He first reflects upon God’s works of the past and recalls the “years of the right hand of the most High.” In Genesis 35 we find Rachel pregnant on a journey from Bethel to Bethlehem. From an encounter with Esau in Genesis 32:13, we know that Jacob was sensitive to hardships of travel. But in Genesis 35, Jacob continues to lead his family on the journey to Bethlehem. Along the way, Rachel goes into labor. Her labor was intense, and Rachel was at the point of death. Rachel gave birth to a son and named him, “Ben-oni,” Son of My Sorrow, and not long after the birth, Rachel died. I wonder what was going through Jacob’s mind. I wonder if his first instinct was to blame himself for insisting that the family continue in travel in the midst of Rachel’s pregnancy. Rachel was Jacob’s prize, the love of his life, and now she is gone. Regardless, the boy that Rachel called Ben-oni, Jacob called “Benjamin,” Son of My Right Hand. Jacob took the sorrow and pain that was appointed him and turned it around. That sorrow was now turned to his right hand, the place of strength and power. Here in Psalm 77, the psalmist turns the sorrow around to remind himself of the years of the right hand of the Most High. Asaph’s trial turned into a blessing.
You may right now be in a similar position. You may be going through a time of sorrow and confusion. You have a choice. You can stay where you are and dwell in the sorrow. Or you can turn it around and reflect upon God’s works and wonders of old. Do you remember when the Lord saved you? What happened? Who led you to the Lord? What verses were said? What message was preached? What song was sung? Do you remember when God answered a prayer? What did He answer? Do you remember a time where you had a near-death experience on the road, but you were delivered from it? Do you remember all the times food was on your table? We have so much to thank God for! Look at what He’s done for us!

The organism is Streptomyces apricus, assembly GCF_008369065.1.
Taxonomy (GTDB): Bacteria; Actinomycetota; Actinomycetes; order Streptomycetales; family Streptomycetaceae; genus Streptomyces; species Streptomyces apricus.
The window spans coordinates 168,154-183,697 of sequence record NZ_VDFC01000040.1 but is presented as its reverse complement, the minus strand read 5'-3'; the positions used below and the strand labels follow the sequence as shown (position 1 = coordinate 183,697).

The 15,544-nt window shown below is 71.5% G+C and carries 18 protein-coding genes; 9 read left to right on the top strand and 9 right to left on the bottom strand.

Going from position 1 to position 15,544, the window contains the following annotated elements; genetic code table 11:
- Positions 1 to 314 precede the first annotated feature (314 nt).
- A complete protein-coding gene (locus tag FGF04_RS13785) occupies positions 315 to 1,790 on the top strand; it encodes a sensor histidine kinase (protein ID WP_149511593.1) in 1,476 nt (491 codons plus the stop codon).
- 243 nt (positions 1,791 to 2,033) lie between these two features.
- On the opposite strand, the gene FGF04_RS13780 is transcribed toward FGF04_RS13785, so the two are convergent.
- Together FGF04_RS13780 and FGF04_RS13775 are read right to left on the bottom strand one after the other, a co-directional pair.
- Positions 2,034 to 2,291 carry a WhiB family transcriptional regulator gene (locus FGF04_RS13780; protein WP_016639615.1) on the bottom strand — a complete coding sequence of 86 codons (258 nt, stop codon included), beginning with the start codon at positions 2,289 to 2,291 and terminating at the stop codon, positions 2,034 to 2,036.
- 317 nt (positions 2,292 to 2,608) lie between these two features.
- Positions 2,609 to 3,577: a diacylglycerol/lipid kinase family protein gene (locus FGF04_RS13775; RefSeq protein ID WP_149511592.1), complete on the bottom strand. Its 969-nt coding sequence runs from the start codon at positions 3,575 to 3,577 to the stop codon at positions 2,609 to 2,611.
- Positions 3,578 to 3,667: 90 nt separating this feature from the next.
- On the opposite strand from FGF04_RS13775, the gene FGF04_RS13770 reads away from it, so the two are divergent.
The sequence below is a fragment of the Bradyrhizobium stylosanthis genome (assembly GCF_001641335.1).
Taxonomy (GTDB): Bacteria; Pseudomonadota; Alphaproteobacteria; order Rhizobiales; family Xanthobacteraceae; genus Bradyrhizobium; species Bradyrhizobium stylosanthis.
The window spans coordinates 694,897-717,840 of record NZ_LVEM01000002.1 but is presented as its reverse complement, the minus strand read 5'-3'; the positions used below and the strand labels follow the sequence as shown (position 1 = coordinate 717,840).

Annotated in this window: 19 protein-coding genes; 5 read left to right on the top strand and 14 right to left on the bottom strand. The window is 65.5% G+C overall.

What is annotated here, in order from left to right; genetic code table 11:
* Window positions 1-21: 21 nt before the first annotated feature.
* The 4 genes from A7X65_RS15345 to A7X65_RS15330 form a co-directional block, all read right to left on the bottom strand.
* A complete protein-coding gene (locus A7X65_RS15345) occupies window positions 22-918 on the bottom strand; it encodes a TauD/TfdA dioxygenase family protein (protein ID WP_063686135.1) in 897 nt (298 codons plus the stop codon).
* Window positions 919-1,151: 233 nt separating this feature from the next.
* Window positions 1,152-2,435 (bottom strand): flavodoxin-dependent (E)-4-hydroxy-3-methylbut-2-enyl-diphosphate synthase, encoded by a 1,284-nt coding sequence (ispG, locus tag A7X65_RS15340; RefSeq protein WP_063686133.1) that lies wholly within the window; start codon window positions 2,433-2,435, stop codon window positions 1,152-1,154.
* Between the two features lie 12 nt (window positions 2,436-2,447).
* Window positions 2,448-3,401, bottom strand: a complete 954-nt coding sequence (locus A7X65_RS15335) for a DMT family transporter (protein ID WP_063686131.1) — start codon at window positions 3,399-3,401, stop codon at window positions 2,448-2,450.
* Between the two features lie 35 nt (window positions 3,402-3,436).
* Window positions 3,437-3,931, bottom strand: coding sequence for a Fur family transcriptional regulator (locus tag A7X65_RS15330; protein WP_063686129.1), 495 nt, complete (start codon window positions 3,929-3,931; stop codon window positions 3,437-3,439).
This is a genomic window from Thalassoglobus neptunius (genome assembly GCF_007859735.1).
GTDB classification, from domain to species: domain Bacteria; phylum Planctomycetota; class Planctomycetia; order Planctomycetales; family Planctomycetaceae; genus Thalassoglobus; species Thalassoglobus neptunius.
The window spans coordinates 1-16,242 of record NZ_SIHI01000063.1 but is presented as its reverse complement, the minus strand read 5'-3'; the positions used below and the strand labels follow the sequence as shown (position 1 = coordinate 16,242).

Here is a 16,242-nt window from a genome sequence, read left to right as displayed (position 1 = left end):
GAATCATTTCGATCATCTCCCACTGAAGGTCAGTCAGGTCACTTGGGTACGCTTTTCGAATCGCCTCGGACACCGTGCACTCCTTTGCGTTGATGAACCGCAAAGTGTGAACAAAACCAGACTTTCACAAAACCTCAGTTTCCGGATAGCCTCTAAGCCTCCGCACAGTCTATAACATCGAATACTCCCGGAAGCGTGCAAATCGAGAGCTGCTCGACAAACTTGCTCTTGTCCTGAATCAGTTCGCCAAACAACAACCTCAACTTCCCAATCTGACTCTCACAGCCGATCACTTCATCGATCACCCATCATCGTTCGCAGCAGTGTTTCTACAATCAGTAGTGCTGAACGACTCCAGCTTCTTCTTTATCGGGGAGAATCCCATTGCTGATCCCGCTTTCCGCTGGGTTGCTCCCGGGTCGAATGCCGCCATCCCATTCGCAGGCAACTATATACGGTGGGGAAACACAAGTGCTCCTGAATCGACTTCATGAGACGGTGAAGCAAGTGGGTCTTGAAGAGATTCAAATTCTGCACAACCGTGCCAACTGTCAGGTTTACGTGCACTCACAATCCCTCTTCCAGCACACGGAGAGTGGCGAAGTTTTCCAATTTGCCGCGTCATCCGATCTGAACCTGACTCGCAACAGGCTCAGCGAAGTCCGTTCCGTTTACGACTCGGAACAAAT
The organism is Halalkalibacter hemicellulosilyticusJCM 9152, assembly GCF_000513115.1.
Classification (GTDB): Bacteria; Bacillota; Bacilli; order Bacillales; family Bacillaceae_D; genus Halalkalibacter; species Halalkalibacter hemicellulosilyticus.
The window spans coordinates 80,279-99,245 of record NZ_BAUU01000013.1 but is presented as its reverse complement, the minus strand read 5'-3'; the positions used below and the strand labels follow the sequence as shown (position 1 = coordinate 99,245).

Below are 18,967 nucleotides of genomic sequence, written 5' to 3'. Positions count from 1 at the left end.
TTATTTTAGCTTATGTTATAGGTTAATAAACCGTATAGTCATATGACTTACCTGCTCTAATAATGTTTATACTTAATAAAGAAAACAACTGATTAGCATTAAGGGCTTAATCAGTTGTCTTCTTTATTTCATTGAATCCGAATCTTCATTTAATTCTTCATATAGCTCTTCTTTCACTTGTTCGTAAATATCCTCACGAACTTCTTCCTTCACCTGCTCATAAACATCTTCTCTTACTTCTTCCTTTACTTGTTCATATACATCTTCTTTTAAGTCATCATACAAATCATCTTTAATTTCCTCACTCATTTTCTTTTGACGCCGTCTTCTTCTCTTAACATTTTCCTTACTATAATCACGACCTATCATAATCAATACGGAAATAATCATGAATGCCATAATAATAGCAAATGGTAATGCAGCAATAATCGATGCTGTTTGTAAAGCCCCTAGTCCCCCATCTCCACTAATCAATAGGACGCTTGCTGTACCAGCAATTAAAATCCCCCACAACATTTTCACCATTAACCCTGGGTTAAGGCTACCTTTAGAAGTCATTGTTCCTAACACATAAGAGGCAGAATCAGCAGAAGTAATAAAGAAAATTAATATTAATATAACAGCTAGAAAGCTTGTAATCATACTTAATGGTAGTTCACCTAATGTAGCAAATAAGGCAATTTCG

I’ve looked back through the years at what the Lord has done for our church. I remember many times when I witnessed people in our church both young and old call out upon the name of the Lord for salvation. I remember witnessing young men getting called to preach. I remember witnessing people who gave up their bitterness and burdens to submit to God’s will. God’s works and wonders of the past are absolutely amazing!
2. God’s Works in the Present
“I will meditate also of all thy work, and talk of thy doings. Thy way, O God, is in the sanctuary: Who is so great a God as our God?”
God’s not done! It’s possible you may not be paying attention to it and you can’t see it, but it doesn’t change the fact that God is still at work! The psalmist says, “he will meditate.” To meditate is to think about often. There are so many things we like to meditate upon. It’s easy to meditate upon politics. College students may meditate on schoolwork. Young people may meditate on relationships. But Asaph declares that he will meditate on God’s work. He purposes in his heart that he will dwell on nothing else and talk of nothing else but the work that God is doing in the present. I’ve heard many of God’s people complain about the state of the world, and the state of the world indeed does not look too bright. But God is still at work! We have a promise that the gates of hell will not prevail against the church. Until the Lord Jesus comes to carry His bride to be with Him, the Lord will keep saving sinners, calling preachers, and establishing churches. What is God doing in your church right now? Do you see God at work? What is God doing in your heart right now? What is He teaching you? Are you going through a trial right now? It is natural to stay in Stanza 1, dwelling on the sorrow around you. But it would do you well at some point to proceed into Stanza 2, and meditate upon the lessons that God is teaching in the trial. God is definitely at work. Meditate and talk about it!